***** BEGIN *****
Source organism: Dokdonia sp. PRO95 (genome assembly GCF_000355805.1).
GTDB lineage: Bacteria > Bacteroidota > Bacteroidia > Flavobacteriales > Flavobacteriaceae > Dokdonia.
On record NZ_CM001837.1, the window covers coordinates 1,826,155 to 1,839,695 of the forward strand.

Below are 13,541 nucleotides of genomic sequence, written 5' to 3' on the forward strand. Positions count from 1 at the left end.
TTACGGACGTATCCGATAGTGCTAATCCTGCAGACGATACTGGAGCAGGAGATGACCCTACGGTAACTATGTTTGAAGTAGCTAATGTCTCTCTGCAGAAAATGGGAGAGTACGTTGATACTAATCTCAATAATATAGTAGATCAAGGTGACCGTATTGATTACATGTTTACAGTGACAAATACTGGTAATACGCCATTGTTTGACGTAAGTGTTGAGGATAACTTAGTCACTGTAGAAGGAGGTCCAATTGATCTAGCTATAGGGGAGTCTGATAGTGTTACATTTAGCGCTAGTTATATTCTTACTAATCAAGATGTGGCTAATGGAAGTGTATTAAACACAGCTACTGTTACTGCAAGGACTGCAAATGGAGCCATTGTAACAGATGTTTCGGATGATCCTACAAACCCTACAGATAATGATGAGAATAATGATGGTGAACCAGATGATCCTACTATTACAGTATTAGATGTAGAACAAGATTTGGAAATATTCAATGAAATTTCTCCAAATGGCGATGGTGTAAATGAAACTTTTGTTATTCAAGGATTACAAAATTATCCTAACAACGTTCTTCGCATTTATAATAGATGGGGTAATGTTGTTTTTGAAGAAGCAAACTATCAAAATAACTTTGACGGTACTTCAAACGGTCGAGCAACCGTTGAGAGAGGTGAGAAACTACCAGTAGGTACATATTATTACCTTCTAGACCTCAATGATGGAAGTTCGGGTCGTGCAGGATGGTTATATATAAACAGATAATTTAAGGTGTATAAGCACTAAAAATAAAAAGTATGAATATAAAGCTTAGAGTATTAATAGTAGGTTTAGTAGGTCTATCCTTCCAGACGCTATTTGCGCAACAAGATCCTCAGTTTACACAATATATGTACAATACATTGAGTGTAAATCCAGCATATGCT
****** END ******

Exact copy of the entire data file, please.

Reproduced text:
Source organism: Dokdonia sp. PRO95 (genome assembly GCF_000355805.1).
GTDB lineage: Bacteria > Bacteroidota > Bacteroidia > Flavobacteriales > Flavobacteriaceae > Dokdonia.
On record NZ_CM001837.1, the window covers coordinates 1,826,155 to 1,839,695 of the forward strand.

Below are 13,541 nucleotides of genomic sequence, written 5' to 3' on the forward strand. Positions count from 1 at the left end.
TTACGGACGTATCCGATAGTGCTAATCCTGCAGACGATACTGGAGCAGGAGATGACCCTACGGTAACTATGTTTGAAGTAGCTAATGTCTCTCTGCAGAAAATGGGAGAGTACGTTGATACTAATCTCAATAATATAGTAGATCAAGGTGACCGTATTGATTACATGTTTACAGTGACAAATACTGGTAATACGCCATTGTTTGACGTAAGTGTTGAGGATAACTTAGTCACTGTAGAAGGAGGTCCAATTGATCTAGCTATAGGGGAGTCTGATAGTGTTACATTTAGCGCTAGTTATATTCTTACTAATCAAGATGTGGCTAATGGAAGTGTATTAAACACAGCTACTGTTACTGCAAGGACTGCAAATGGAGCCATTGTAACAGATGTTTCGGATGATCCTACAAACCCTACAGATAATGATGAGAATAATGATGGTGAACCAGATGATCCTACTATTACAGTATTAGATGTAGAACAAGATTTGGAAATATTCAATGAAATTTCTCCAAATGGCGATGGTGTAAATGAAACTTTTGTTATTCAAGGATTACAAAATTATCCTAACAACGTTCTTCGCATTTATAATAGATGGGGTAATGTTGTTTTTGAAGAAGCAAACTATCAAAATAACTTTGACGGTACTTCAAACGGTCGAGCAACCGTTGAGAGAGGTGAGAAACTACCAGTAGGTACATATTATTACCTTCTAGACCTCAATGATGGAAGTTCGGGTCGTGCAGGATGGTTATATATAAACAGATAATTTAAGGTGTATAAGCACTAAAAATAAAAAGTATGAATATAAAGCTTAGAGTATTAATAGTAGGTTTAGTAGGTCTATCCTTCCAGACGCTATTTGCGCAACAAGATCCTCAGTTTACACAATATATGTACAATACATTGAGTGTAAATCCAGCATATGCT